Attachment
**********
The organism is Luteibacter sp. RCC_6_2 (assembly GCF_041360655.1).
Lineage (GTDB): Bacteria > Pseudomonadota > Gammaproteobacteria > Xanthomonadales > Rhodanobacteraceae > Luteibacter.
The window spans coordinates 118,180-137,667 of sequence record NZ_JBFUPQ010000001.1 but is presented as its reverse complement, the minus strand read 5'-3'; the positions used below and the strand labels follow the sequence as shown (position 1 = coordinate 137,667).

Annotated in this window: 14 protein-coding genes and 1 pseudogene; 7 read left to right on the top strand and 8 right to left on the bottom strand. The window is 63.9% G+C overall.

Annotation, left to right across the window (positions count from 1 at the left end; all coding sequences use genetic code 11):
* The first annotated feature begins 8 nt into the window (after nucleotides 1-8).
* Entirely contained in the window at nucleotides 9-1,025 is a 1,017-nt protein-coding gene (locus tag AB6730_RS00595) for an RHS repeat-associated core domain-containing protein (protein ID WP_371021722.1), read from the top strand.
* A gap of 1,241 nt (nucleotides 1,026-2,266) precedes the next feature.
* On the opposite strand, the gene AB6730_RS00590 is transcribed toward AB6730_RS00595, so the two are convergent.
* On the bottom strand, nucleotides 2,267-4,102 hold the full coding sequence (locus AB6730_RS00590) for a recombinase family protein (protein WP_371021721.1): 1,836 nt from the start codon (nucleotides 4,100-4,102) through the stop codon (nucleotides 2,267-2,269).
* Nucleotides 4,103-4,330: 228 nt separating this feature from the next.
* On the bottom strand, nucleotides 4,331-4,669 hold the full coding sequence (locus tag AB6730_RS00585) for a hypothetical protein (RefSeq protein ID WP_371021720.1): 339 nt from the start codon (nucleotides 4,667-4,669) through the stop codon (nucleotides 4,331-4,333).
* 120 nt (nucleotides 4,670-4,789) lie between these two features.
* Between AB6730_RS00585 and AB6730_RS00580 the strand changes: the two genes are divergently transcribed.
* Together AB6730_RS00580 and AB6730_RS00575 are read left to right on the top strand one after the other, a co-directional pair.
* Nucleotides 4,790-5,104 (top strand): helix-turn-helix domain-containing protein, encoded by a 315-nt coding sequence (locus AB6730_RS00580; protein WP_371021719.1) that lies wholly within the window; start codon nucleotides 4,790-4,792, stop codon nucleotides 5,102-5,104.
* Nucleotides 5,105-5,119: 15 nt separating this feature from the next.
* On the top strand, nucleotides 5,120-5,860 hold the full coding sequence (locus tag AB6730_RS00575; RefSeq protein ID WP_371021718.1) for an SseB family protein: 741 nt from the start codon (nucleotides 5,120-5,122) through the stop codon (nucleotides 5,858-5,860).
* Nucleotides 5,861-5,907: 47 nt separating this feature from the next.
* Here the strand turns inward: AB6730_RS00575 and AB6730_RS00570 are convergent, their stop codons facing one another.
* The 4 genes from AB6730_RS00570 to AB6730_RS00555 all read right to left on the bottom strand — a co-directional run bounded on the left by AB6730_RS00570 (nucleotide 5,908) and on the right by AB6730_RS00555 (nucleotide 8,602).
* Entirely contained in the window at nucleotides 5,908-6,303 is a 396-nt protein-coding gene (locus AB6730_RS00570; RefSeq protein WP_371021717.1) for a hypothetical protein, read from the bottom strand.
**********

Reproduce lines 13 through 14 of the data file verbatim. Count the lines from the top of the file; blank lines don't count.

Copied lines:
* 120 nt (nucleotides 4,670-4,789) lie between these two features.
* Between AB6730_RS00585 and AB6730_RS00580 the strand changes: the two genes are divergently transcribed.